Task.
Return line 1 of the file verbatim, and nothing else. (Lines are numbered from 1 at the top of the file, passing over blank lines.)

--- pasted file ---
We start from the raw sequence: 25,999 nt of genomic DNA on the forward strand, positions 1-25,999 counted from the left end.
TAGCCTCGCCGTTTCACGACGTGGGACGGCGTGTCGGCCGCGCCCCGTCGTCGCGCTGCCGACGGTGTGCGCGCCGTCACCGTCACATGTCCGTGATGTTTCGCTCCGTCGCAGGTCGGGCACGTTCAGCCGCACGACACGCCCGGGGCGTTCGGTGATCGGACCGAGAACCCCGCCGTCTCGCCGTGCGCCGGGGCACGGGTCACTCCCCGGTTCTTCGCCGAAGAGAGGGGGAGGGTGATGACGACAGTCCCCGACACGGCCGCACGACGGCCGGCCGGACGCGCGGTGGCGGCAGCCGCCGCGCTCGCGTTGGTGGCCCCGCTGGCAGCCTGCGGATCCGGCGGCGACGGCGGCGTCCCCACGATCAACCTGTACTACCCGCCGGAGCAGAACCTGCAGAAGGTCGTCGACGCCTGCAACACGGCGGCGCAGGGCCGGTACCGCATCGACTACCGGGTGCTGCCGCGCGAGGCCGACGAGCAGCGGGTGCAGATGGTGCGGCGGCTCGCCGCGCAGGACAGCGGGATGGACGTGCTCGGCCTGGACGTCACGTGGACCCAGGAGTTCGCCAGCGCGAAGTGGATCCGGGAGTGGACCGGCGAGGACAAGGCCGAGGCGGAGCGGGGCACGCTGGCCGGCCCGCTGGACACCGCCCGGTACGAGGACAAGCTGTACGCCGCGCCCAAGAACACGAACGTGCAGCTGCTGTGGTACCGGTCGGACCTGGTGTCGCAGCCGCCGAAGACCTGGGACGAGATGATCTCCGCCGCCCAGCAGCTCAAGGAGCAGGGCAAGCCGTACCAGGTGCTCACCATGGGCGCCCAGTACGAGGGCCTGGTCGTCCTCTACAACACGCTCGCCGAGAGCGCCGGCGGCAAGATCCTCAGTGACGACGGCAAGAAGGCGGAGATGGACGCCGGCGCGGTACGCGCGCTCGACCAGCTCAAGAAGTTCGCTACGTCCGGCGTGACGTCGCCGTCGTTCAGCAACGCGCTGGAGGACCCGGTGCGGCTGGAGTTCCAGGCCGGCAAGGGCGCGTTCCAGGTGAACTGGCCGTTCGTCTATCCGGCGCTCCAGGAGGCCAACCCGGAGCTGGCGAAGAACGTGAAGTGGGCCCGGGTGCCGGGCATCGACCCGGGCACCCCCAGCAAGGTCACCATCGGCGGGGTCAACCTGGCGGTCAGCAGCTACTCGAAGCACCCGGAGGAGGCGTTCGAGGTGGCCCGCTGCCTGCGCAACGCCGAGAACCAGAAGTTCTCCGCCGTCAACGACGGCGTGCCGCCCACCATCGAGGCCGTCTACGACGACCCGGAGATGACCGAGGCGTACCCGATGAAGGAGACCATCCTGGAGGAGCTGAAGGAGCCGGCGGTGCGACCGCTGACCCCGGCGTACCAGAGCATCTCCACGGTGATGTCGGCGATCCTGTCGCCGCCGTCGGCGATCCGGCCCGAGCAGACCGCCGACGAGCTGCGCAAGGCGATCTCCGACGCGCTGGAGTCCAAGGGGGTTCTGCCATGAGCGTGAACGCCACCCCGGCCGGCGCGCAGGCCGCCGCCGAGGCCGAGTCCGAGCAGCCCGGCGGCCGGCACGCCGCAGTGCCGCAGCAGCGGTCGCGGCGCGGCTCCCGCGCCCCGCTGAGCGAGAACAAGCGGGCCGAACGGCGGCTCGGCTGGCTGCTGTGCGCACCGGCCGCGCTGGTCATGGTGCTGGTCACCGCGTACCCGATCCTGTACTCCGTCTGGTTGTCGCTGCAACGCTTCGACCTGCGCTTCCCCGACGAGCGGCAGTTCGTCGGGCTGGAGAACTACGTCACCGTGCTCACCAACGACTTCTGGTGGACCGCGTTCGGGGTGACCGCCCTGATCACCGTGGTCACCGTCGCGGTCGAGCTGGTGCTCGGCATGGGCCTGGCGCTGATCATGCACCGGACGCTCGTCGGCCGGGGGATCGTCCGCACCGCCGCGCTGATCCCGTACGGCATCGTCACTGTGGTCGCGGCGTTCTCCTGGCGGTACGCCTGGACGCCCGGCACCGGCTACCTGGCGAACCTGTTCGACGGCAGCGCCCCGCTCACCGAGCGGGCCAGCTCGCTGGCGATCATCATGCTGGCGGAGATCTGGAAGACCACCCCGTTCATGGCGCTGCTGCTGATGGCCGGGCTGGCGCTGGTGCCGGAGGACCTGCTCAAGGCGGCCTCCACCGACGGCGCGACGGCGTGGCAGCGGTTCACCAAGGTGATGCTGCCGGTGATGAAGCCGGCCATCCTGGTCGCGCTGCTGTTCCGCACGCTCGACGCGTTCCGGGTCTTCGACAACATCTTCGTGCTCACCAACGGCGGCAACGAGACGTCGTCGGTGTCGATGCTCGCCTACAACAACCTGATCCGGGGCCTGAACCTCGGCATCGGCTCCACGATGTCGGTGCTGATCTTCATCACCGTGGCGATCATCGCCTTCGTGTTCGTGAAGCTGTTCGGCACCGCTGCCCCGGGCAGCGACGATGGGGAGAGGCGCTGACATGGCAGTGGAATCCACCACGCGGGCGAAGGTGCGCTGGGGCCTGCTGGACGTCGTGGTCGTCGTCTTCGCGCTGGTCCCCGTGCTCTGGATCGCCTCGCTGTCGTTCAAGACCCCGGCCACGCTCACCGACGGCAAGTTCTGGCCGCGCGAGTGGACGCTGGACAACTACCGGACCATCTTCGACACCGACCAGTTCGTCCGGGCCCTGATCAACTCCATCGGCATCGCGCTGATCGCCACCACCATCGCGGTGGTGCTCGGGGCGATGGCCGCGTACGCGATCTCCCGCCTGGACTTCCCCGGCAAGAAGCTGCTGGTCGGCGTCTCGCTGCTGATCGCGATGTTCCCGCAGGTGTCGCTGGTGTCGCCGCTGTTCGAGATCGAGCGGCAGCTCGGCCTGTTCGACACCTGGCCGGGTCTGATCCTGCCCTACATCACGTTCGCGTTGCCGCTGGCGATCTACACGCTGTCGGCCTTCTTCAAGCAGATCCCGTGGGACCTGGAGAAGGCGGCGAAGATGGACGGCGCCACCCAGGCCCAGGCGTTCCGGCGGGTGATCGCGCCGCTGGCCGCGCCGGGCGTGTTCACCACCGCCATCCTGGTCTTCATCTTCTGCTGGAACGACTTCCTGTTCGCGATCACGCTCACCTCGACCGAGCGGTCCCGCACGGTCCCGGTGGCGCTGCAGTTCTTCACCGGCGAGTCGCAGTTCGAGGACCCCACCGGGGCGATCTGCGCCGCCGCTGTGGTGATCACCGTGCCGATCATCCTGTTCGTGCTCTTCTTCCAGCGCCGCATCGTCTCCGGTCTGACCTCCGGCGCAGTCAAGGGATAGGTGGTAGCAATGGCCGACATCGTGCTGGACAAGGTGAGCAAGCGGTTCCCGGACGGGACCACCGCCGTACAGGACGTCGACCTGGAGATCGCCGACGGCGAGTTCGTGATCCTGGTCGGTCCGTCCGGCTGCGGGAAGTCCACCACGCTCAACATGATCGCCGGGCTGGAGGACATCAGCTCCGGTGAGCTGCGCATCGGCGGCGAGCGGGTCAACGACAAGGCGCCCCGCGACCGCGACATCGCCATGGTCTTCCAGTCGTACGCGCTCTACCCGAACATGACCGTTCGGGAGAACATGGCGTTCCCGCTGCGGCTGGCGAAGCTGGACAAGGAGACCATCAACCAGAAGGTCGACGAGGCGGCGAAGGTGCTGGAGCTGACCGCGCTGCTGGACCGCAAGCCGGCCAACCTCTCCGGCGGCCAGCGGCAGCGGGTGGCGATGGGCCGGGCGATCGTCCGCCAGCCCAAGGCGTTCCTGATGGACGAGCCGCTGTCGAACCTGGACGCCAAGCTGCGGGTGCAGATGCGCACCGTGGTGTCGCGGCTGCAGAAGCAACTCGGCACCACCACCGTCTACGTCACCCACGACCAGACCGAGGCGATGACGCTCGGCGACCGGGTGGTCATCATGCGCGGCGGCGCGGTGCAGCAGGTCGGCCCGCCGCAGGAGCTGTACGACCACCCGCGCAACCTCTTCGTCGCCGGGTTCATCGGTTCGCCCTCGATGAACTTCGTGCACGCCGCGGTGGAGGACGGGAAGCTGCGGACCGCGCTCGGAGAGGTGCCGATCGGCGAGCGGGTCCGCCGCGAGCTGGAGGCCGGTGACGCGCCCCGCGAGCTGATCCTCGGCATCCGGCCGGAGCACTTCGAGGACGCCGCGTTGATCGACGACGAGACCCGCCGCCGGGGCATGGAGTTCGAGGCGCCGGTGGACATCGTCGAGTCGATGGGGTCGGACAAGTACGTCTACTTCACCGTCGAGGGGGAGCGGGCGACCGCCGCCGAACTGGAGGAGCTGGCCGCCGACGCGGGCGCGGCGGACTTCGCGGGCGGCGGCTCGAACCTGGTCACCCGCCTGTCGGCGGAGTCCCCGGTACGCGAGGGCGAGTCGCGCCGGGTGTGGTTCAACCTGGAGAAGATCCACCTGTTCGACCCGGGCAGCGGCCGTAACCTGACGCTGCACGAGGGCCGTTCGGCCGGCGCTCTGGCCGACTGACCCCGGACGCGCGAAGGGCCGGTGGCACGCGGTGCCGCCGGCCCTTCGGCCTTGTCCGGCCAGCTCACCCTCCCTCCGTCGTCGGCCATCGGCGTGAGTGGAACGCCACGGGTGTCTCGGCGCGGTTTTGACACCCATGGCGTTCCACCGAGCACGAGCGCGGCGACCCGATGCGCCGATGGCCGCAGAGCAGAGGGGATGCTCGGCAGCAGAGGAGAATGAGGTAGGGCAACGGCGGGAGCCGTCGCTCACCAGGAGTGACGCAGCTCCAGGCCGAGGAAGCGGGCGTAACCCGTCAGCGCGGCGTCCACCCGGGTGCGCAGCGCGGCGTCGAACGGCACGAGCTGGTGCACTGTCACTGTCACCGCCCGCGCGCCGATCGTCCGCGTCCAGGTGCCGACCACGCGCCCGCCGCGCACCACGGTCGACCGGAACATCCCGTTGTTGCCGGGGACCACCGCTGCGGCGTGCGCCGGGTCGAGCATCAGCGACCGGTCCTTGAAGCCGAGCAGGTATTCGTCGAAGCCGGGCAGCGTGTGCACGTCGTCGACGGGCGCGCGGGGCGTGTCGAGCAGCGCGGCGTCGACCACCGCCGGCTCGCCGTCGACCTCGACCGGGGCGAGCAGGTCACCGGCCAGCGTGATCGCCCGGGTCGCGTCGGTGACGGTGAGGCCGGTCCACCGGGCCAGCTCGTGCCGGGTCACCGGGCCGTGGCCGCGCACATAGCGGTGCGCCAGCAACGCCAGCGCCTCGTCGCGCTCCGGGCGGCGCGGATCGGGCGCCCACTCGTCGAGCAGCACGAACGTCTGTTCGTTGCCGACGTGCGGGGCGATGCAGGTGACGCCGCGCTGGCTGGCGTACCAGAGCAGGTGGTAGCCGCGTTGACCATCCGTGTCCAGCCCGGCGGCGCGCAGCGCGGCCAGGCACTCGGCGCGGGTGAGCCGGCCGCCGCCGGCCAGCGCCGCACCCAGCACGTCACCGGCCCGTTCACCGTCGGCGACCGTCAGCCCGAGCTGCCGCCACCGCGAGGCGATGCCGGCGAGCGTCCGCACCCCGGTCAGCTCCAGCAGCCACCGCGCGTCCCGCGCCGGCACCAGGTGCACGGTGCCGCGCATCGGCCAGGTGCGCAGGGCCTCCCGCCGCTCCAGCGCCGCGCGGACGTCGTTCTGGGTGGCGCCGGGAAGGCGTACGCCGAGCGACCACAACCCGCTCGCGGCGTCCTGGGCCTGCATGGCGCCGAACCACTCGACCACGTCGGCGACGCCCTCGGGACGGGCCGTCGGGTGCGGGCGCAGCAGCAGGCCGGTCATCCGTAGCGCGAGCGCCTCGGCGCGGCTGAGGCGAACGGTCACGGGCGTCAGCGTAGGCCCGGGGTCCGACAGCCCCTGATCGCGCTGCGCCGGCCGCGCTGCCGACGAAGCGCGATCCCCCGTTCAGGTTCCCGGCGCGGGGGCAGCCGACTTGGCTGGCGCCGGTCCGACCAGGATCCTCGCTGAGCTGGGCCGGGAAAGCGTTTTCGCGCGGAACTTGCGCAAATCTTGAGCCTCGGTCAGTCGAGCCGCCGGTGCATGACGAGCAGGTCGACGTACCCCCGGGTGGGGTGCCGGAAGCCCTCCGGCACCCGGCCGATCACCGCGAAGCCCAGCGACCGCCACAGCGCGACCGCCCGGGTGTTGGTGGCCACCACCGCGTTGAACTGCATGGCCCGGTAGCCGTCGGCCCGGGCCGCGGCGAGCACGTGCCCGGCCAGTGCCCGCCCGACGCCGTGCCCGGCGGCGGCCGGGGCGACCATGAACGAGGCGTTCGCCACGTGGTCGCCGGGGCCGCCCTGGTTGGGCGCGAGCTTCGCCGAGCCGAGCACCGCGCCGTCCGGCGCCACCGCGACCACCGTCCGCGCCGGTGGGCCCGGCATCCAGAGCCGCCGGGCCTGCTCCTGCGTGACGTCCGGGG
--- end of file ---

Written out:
We start from the raw sequence: 25,999 nt of genomic DNA on the forward strand, positions 1-25,999 counted from the left end.